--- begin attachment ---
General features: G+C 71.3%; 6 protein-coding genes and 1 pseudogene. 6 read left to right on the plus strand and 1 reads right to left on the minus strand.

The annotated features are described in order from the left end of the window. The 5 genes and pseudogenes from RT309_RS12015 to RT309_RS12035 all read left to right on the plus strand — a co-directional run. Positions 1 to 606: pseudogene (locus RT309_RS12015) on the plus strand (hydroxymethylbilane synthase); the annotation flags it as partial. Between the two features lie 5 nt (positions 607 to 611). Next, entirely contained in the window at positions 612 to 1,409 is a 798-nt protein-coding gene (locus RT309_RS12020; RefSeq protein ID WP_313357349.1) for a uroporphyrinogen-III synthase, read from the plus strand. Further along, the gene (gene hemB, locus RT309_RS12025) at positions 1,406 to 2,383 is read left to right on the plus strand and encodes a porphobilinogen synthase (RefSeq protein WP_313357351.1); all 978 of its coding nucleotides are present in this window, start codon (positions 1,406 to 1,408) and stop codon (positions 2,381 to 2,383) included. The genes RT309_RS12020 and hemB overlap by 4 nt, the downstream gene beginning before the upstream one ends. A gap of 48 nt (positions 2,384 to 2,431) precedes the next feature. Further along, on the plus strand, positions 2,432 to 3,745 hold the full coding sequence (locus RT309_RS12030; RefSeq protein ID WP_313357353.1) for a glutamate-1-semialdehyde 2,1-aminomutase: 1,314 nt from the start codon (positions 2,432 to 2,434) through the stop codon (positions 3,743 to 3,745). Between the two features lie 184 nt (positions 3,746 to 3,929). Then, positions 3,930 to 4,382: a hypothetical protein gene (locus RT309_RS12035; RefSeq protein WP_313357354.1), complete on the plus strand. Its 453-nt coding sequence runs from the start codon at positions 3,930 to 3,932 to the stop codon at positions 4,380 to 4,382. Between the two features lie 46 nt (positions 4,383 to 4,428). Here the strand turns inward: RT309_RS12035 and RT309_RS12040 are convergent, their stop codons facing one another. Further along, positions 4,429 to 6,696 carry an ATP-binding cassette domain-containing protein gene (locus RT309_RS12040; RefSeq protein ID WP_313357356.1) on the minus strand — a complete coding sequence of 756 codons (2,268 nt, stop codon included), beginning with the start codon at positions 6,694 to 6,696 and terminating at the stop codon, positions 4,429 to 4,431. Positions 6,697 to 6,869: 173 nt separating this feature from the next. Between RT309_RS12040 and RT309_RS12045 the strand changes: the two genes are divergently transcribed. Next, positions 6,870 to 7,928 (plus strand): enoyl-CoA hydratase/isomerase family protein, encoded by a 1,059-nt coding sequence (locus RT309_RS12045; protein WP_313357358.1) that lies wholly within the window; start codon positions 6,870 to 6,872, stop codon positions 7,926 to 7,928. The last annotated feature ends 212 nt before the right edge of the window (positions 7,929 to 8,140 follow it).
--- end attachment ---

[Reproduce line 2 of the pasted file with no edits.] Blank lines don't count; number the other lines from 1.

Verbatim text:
The annotated features are described in order from the left end of the window. The 5 genes and pseudogenes from RT309_RS12015 to RT309_RS12035 all read left to right on the plus strand — a co-directional run. Positions 1 to 606: pseudogene (locus RT309_RS12015) on the plus strand (hydroxymethylbilane synthase); the annotation flags it as partial. Between the two features lie 5 nt (positions 607 to 611). Next, entirely contained in the window at positions 612 to 1,409 is a 798-nt protein-coding gene (locus RT309_RS12020; RefSeq protein ID WP_313357349.1) for a uroporphyrinogen-III synthase, read from the plus strand. Further along, the gene (gene hemB, locus RT309_RS12025) at positions 1,406 to 2,383 is read left to right on the plus strand and encodes a porphobilinogen synthase (RefSeq protein WP_313357351.1); all 978 of its coding nucleotides are present in this window, start codon (positions 1,406 to 1,408) and stop codon (positions 2,381 to 2,383) included. The genes RT309_RS12020 and hemB overlap by 4 nt, the downstream gene beginning before the upstream one ends. A gap of 48 nt (positions 2,384 to 2,431) precedes the next feature. Further along, on the plus strand, positions 2,432 to 3,745 hold the full coding sequence (locus RT309_RS12030; RefSeq protein ID WP_313357353.1) for a glutamate-1-semialdehyde 2,1-aminomutase: 1,314 nt from the start codon (positions 2,432 to 2,434) through the stop codon (positions 3,743 to 3,745). Between the two features lie 184 nt (positions 3,746 to 3,929). Then, positions 3,930 to 4,382: a hypothetical protein gene (locus RT309_RS12035; RefSeq protein WP_313357354.1), complete on the plus strand. Its 453-nt coding sequence runs from the start codon at positions 3,930 to 3,932 to the stop codon at positions 4,380 to 4,382. Between the two features lie 46 nt (positions 4,383 to 4,428). Here the strand turns inward: RT309_RS12035 and RT309_RS12040 are convergent, their stop codons facing one another. Further along, positions 4,429 to 6,696 carry an ATP-binding cassette domain-containing protein gene (locus RT309_RS12040; RefSeq protein ID WP_313357356.1) on the minus strand — a complete coding sequence of 756 codons (2,268 nt, stop codon included), beginning with the start codon at positions 6,694 to 6,696 and terminating at the stop codon, positions 4,429 to 4,431. Positions 6,697 to 6,869: 173 nt separating this feature from the next. Between RT309_RS12040 and RT309_RS12045 the strand changes: the two genes are divergently transcribed. Next, positions 6,870 to 7,928 (plus strand): enoyl-CoA hydratase/isomerase family protein, encoded by a 1,059-nt coding sequence (locus RT309_RS12045; protein WP_313357358.1) that lies wholly within the window; start codon positions 6,870 to 6,872, stop codon positions 7,926 to 7,928. The last annotated feature ends 212 nt before the right edge of the window (positions 7,929 to 8,140 follow it).